Karkloof source to confluence river walk

When I arrived at the office one Monday, Tanya told me that she had let the Karkloof Conservancy know that I would assist them with a river walk in two weeks’ time. My immediate thought was that this was a walk to the river for monitoring, perhaps for 3 hours. As a result, my response to her was a big SURE. With a smile, she added that it was a source to confluence walk that would take 5 days and cover about 65 kilometers….. OK – now this is real I said to myself! She then asked me if I would be ok with that. Not sure if I should be happy or sad, I kept quiet for a few seconds. I then started visualizing all the possible activities that might happen and all the cool stuff we might see; the most interesting one for me was going to be actually seeing exactly where the river started. Then something said to me, “why not, this is a lifetime opportunity”, I started smiling again and said “yes” to Tanya, “I’m ok I’m looking forward to it.”
After that conversation with Tanya, there was a countdown happening in my mind. There was this short movie playing on my mind about the whole river walk and each day I would wake up with more excitement. I started posting on my facebook about it and noted how I was so looking forward to it.
As the days were passing I was feeling it, I was ready for it. On 25 March around 1 pm, I made my way to Howick to meet half of the team that was taking part on a river walk. In addition, there was Tanya with Twane from Karkloof Conservancy and Ayanda from Ground Truth. I realized this was really happening! We loaded our equipment and left for our accommodation, a farmer’s old stable that had been converted into accommodation. To our surprise, we met the farmer immediately and started telling him about the walk. He was very interested, but did express his wonder around whether we would still have the same energy and excitement after the first day 
On 26 March, we woke up at 4 am to bath, pack our lunch and get ready for the day. The Chairman of the Karkloof Conservation was picking us up at 5 30 am. I cannot explain the feeling when he dropped us at our first point for our first day and he said, “Ok kids you go play, I will see you later”. I said right “we are here”, and they all laughed at me. The weather was not in our favor; it was drizzling. We therefore walked down the valley to find the river and walked upwards to find the river source. As we were making our way down, getting closer to the river, I realized there was no water actually in the river, just a structure that shows where the river is. The one component that makes it a river was missing in fact the main reason for our river walk WATER. Twane took out her GPS to see if are we at the right place and, yes, we were at the right place but there was no water – I was frustrated.
I started noticing changes in the vegetation 100 meters above us – the grass was different and the slope was starting to elevate. I said to them that if this was the source than we must find water that makes the Karkloof River. We walked up to see what was happening, and as we got closer, we heard the sound of water. Sue from WWF said, “Can you guys hear that?” We were all curious to find water and we rushed up the hill. When we got to a point where we were hoping to see water, we found nothing but small green ouhout trees growing. With sadness again, we realized that there was no water and that time was running out, as we needed to walk 10 kilometers per day. We therefore decided to walk downwards. In about 250 meters, and to our surprise, there was water rising from underground. The look on Twane’s face as she hugged all of us was amazing, and she nearly cried. It was so emotional to see how all of us were so excited, and to realise the importance of this.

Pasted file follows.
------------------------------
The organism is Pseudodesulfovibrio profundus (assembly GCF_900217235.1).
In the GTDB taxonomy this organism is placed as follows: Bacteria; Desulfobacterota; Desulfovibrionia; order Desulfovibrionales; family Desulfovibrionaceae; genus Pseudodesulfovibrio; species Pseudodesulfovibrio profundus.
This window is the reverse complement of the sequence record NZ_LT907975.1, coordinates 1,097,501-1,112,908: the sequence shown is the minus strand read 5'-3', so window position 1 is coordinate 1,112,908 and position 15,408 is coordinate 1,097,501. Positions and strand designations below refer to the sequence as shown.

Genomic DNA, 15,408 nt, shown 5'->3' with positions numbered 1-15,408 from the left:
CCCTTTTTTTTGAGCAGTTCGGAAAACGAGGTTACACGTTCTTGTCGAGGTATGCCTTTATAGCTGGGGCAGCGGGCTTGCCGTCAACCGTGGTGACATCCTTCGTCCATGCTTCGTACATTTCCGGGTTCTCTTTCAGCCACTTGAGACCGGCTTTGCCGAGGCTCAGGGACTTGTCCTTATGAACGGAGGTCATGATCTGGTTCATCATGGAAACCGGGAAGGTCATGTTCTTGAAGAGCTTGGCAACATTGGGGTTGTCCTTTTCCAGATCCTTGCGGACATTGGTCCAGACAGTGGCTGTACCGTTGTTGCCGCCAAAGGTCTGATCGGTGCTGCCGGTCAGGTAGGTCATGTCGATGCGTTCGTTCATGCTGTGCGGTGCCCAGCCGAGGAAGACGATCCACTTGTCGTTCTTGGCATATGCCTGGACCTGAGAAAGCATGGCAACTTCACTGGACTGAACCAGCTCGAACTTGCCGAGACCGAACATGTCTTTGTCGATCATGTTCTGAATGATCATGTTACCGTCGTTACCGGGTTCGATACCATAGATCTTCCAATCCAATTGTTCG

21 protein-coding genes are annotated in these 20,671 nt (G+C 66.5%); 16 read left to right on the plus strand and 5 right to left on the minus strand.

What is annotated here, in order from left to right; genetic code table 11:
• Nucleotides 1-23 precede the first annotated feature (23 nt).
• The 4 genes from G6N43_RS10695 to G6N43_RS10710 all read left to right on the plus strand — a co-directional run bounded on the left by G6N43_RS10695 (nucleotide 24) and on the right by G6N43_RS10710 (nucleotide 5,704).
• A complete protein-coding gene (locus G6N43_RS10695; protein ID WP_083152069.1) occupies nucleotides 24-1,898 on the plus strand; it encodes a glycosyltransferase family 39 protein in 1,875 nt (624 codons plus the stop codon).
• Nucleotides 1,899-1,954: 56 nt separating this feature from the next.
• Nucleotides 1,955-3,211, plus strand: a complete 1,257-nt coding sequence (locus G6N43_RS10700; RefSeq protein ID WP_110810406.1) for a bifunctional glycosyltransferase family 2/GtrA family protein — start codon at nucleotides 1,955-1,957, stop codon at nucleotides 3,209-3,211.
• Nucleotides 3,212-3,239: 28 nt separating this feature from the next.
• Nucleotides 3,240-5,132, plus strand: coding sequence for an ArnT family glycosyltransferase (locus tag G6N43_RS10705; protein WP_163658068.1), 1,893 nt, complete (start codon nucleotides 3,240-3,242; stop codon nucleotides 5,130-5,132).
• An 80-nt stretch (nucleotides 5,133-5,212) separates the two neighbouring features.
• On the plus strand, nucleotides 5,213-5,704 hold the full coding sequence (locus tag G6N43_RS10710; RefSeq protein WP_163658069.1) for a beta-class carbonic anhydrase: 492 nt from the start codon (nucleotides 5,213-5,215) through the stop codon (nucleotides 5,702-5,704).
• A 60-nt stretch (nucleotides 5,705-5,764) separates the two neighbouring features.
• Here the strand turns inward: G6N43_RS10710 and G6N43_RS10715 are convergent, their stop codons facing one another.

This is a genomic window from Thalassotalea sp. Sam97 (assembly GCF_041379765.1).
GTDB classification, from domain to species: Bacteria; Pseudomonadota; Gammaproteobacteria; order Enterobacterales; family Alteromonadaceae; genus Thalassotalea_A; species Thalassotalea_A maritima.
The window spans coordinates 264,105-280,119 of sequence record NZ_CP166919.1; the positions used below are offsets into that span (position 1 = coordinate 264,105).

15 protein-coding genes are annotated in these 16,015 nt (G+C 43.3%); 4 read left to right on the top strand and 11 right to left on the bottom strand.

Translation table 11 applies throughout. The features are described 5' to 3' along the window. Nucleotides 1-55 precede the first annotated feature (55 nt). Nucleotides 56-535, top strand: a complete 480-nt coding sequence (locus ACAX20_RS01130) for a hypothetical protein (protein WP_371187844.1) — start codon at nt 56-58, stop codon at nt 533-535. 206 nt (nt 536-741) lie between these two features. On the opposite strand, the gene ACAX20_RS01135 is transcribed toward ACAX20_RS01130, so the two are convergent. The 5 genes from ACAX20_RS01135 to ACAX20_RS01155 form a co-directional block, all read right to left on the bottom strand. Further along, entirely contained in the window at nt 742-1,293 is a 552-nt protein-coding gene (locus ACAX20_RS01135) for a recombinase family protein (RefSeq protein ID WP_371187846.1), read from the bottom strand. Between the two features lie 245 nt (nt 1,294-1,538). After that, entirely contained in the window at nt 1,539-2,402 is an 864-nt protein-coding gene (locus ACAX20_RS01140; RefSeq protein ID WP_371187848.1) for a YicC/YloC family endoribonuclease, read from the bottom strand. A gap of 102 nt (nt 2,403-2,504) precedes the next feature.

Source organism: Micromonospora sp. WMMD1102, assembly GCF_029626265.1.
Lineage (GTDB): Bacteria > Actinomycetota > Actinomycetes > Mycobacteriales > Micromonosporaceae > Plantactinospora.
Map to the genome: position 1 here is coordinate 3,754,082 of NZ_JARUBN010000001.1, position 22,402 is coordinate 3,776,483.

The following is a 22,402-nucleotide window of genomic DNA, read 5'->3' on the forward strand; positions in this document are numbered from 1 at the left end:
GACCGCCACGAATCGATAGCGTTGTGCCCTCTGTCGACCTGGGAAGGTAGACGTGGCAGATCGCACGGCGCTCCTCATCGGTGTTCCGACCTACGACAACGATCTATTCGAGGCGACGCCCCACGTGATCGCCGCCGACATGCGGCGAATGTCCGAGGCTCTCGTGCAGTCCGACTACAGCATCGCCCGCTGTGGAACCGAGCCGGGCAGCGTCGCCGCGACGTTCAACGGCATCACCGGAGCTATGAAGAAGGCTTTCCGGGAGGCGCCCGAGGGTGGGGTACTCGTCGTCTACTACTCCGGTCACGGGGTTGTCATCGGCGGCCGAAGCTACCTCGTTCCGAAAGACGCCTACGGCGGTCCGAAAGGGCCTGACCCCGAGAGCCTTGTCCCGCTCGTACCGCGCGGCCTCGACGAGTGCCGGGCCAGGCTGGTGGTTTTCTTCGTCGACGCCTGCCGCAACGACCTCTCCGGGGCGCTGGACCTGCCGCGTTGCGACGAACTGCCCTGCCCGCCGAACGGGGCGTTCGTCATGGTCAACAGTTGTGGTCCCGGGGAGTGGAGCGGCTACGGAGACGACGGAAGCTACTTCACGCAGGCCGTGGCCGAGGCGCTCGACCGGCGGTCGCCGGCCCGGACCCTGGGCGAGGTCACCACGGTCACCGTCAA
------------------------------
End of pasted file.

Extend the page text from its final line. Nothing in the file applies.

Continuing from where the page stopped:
The water was crystal clear and we started our monitoring: we tested for temperature, turbidity, total dissolved solids, alkaline and conducted the MiniSaSS and River Health Assessment. As we moved down the river, the amount of water was increasing and we noticed tributaries joining the main river. We crossed through some tight fences and went through fields of black jack; it was fun building crossing points using old wattle logs.
It was interesting to see changes in land use and also in water and the river structure as we moved down. We continued to do monitoring along the river for the next 5 days and 65 kilometers. During the course of the week, we were joined by The KZN Regional Environmental Manager from SAPPI and also by the Public Relations Officer from SAPPI.
Each day was filled with excitement and that sense of wonder around what bad and good things we were going to see during the day. Most of the time, we relied on printed maps and it was interesting to see land marks on the map and use them to navigate our way in thick bushes and wetland reeds.
All in all, I felt that what we did was not only fun but was so important for all the people who are using that river for different purposes and were able to find any major issues that people were not aware of. We were able to understand the river system from the source to the confluence. Witnessing the wonderful healing that the river system and wetlands can undergo and seeing those results was amazing.
After we finished the walk, the excitement I had when we started was still there! The difference was that it was more than when we started and I felt that I had archived a huge goal in 2017 within the conservation sector and was proud of myself for participating in such a wonderful activity. I was proud of us as a team and for the ICF/EWT Partnership for providing me with such opportunities.

 

1

Nduduzo kissing a frog

 

 

2

River monitoring

 

3

The walking team

 

4

En route

 

5

Monitoring

 

Article by Nduduzo Khoza

 

 

 

 

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